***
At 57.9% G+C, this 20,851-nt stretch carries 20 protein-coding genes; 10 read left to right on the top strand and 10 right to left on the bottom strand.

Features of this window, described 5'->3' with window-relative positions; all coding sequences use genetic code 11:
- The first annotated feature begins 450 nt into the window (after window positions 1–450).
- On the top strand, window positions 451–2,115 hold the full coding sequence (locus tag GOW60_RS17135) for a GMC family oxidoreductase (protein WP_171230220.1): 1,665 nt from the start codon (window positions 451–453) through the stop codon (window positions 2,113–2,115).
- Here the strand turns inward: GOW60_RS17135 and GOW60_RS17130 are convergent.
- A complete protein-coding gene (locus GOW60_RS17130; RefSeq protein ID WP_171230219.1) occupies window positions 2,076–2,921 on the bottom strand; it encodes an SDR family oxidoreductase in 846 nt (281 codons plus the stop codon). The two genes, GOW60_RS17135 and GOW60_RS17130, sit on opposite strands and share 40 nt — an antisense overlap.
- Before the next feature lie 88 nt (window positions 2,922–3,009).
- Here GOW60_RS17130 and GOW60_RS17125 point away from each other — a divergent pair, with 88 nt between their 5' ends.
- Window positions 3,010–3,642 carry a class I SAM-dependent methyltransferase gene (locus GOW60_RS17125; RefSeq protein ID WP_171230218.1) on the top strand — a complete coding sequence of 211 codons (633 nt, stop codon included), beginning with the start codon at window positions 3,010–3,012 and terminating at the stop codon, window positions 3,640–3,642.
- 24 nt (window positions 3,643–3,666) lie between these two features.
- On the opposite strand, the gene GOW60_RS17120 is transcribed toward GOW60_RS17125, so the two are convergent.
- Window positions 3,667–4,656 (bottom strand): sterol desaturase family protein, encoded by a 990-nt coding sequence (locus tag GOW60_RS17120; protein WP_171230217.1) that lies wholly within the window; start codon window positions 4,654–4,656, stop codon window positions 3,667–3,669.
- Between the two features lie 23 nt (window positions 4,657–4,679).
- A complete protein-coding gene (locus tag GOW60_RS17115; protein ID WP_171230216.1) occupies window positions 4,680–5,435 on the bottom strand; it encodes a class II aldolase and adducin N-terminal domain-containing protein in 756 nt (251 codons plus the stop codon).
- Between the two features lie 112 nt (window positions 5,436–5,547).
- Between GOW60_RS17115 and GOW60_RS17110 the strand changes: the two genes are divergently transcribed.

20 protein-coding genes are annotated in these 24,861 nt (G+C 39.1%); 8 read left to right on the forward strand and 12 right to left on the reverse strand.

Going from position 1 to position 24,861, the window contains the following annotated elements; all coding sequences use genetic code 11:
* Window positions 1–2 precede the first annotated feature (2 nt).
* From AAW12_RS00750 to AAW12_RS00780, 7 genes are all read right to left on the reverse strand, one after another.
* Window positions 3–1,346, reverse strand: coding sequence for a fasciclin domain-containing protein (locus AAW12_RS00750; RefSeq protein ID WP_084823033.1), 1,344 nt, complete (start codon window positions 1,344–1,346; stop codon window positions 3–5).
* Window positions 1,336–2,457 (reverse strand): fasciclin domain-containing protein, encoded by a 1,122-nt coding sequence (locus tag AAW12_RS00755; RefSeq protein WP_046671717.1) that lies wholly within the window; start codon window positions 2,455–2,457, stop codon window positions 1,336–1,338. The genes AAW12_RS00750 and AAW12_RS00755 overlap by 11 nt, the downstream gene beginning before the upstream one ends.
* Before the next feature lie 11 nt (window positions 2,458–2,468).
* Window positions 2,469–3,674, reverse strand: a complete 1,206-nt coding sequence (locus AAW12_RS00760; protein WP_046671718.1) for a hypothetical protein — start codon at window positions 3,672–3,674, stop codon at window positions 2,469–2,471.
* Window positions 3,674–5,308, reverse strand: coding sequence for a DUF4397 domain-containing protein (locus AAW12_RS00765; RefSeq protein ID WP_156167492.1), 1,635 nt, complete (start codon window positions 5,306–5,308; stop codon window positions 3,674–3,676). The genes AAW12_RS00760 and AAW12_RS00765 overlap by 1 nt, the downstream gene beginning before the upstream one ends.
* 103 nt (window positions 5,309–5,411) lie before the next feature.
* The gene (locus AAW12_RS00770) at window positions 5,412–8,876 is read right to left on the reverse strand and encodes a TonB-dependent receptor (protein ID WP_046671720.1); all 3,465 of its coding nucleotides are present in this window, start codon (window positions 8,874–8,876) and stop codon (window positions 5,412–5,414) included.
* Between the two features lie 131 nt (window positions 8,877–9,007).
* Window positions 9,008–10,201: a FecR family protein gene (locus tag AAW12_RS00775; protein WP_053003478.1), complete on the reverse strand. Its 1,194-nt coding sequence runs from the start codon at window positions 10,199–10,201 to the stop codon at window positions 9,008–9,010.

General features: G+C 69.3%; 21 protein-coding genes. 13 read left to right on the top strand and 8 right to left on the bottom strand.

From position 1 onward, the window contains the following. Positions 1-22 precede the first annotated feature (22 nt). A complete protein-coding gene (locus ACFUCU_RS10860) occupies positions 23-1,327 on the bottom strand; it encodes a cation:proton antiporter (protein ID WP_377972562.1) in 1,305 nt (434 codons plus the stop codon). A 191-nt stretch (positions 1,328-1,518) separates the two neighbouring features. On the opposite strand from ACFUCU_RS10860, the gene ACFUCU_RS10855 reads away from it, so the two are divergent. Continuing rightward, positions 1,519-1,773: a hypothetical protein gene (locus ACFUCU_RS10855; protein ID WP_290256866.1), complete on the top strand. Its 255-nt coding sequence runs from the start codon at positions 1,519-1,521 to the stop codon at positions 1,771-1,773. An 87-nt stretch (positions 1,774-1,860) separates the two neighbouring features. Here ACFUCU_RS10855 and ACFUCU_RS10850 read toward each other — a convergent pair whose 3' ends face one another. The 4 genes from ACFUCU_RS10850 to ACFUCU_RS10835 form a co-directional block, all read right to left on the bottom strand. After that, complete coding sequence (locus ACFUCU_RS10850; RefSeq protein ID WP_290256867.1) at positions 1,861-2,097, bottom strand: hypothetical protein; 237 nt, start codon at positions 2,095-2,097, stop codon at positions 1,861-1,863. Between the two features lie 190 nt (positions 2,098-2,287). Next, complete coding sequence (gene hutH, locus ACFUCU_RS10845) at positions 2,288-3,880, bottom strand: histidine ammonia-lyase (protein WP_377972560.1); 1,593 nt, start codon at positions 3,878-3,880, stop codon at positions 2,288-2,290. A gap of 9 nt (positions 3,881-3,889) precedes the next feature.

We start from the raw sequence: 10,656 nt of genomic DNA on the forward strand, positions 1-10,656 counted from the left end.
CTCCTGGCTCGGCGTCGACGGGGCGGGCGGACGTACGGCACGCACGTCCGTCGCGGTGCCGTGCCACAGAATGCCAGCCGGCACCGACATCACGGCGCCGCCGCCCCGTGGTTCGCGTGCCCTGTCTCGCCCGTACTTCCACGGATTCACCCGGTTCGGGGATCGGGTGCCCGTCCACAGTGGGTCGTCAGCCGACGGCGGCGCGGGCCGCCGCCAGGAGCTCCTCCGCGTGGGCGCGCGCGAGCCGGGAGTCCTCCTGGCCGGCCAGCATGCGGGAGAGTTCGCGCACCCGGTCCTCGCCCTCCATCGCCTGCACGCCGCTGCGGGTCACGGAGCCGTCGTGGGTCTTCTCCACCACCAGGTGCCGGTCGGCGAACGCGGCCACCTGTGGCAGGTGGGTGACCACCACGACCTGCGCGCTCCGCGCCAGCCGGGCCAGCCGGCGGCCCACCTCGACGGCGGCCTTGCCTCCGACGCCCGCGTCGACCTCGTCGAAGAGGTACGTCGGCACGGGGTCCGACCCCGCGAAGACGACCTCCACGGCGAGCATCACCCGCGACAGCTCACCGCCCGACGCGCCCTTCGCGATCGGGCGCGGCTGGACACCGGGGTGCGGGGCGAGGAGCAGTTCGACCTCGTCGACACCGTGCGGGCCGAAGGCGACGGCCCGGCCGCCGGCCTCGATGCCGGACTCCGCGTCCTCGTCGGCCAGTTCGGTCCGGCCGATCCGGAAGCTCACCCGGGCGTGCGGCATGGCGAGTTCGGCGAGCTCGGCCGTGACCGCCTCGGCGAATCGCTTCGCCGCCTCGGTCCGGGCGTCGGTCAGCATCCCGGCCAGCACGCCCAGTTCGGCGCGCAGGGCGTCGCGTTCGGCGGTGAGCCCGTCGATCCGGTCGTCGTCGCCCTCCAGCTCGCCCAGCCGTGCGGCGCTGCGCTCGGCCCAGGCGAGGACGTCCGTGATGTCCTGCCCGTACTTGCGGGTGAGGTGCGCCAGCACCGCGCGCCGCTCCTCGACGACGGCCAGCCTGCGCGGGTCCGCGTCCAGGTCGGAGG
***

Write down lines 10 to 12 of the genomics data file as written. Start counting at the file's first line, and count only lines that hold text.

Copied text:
- 24 nt (window positions 3,643–3,666) lie between these two features.
- On the opposite strand, the gene GOW60_RS17120 is transcribed toward GOW60_RS17125, so the two are convergent.
- Window positions 3,667–4,656 (bottom strand): sterol desaturase family protein, encoded by a 990-nt coding sequence (locus tag GOW60_RS17120; protein WP_171230217.1) that lies wholly within the window; start codon window positions 4,654–4,656, stop codon window positions 3,667–3,669.